Trish’s Chinese Flower Painting, lesson 1

For those of you who are wondering when, if ever, I will post about Trish Burr’s Chinese Flower Painting, I intend to work on it today and complete lesson 1.

During my numerous attempts, I managed to do the short and long stitches ok, but I was not happy about my shading results, missing the mark a bit due to the fact that we have to use 5 different shades in a relatively small space and so far I have always ended up with not enough dark colors and too much of the light ones, but I will get it in the end or will die trying, like a good friend of me always says 🙂

I am including a photo of my first attempt, which I did not complete when it became quite obvious to me that I was off the mark with the shading and just did not have enough room to keep adding shades.

As you can see from this photo, I stopped working on the first bud before arriving at the beginning of the sepals as my shading was off.

I have tried a few additional times after that and ended up ripping it, just not happy with the end results. When things like that happens to me when I just don’t get it for whatever reason(s), I usually try to take a break from it and let my brain do a bit of leisurely thinking about it.

During that time I had the opportunity to wonder why I was having so much problem with it as I have done one project with Tanya Berlin (my first time with such technique) and do not recall having such problems at all. Here is the photo of Tanya’s purple pansy.

Looking at the photo again with fresh eyes, I can see that the short and long stitches on the darker petals could have been a bit more staggered. If I were to do it again, I would no doubt do it differently. I was too hooked up on the short and long bit and not thinking enough about the staggered part of it.

I think that in the pansy project, things were easier as the petals were a bit bigger with less color changes. I will have to get Tanya’s instructions out again and have a look at them.

Using Trish’s DVD for this current project helps a lot, but it is not exactly the same as if she was actually stitching the current project. It is more a general information DVD where she is showing us how to go about stitching short and long stitches.

When I wrote Trish for help about my shading problem, she said that in reality I need to find space for 4 shades and then the last one (darker shade) I just add a few stitches over to give some additional shading, new information which should have made things easier for me but for some reason have not, until now that is.

Anyway, I will give it another go today and I have more or less decided to live with the results, good or bad. Let’s hope that they will be good. I hate bad results, don’t you?

Well, better get at it. Will have another viewing of Trish’s DVD and then hopefully it will be a breeze this time around.

Will be back in a few days with the results and then later with Trish’s comments.

Pierrette =^..^=


About lovetostitch99

Love to stitch, read, listen to music, hike
This entry was posted in Needle Painting, Tanja Berlin, Trish Burr. Bookmark the permalink.

7 Responses to Trish’s Chinese Flower Painting, lesson 1

  1. Rachel says:

    Two things that might help:
    1 Draw faint guidelines for your colour changes. It will help you space them.
    2 Remember that each new row needs to go deep into the previous row, to help with the shading.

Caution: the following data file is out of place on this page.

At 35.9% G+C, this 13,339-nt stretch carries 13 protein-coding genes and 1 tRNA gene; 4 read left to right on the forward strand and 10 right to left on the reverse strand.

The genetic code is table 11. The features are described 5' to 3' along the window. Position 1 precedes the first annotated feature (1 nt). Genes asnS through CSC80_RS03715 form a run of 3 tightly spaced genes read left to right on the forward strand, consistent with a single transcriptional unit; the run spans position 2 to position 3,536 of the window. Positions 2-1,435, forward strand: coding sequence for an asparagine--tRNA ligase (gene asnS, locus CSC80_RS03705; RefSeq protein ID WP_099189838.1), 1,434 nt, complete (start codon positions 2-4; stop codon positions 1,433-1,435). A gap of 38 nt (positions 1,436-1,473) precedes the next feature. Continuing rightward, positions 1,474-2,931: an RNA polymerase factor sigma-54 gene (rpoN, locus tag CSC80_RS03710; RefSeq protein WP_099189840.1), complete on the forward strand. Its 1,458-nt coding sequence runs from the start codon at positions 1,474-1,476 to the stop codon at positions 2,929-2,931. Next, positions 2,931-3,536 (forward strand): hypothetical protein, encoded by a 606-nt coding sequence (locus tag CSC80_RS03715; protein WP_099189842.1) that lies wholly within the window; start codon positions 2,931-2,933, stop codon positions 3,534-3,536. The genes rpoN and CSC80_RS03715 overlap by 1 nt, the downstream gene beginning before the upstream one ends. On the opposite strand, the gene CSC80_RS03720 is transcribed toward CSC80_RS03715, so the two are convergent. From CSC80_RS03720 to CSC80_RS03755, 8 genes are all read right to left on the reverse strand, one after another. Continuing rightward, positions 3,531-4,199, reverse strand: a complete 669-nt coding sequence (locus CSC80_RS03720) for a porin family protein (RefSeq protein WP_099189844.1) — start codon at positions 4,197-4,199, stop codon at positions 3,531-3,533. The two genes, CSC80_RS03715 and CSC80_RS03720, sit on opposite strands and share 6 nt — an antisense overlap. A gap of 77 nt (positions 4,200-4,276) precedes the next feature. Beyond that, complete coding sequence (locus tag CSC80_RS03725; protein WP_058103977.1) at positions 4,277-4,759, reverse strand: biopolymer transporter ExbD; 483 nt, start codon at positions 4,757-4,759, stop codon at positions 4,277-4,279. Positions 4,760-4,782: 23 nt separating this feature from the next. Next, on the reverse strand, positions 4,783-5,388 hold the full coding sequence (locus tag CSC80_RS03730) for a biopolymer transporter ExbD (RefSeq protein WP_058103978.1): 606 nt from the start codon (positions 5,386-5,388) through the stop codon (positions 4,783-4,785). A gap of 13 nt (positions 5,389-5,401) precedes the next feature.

• Hi Rachel,

      Good point there 🙂

      I think that I am feeling quite frustrated right now as normally things go pretty smoothly for me, but this is not the case with that shading.

      Will give it another go – can’t remember how many times now or maybe I just don’t want to remember (big grin). Rip! Rip! Rip! I am now pretty good at this.

      Thanks for the tips!

      Pierrette =^..^=

  2. terry says:

    What I find if trying to fit several colours into a small space that the darkest colour often has the least amount of stitches and they can be intermingled with the other colours so that you do not have any lines where the colours can be clearly seen to start and end

  3. Madame Purl says:

    Hmmm… I was thinking of signing up for her next class, but I’m a beginner. I have read through her books and watched the DVD. What do you think for a total beginner? I’d hate to spend this much and not get it done.

    • I will be in a better position to answer your question(s) a bit later when I have stitched a portion of the design.

      For now, all I can say is that I wrote to Trish yesterday asking for help with my shading problems and this morning when I got up and came to my computer, help had arrived under the form of additional instructions with photographs, showing me in even more details the different steps needed in order to make that shading realistic. The rest of the group also received the same information.

      From what I have seen so far from a few stitchers in my group, the stitching looks good. I think it is fair to say that we all have work to do in the shading department, but that will come with time. These additional instructions that we have all received this morning should help us move ahead more easily with this issue.

      Hope this answers your question(s) a bit. As I said at the beginning of my response to you, I will be in a much better position to talk about my own experience when I am further along.

      Pierrette =^..^=

      • Madame Purl says:

        Thanks so much for the detailed reply. I can’t wait to see you stitch it more. I figure the worse case is that I can take it if it’s offered later in the year. That will give me time for some more practice, watch the video again and work down some of my other projects.

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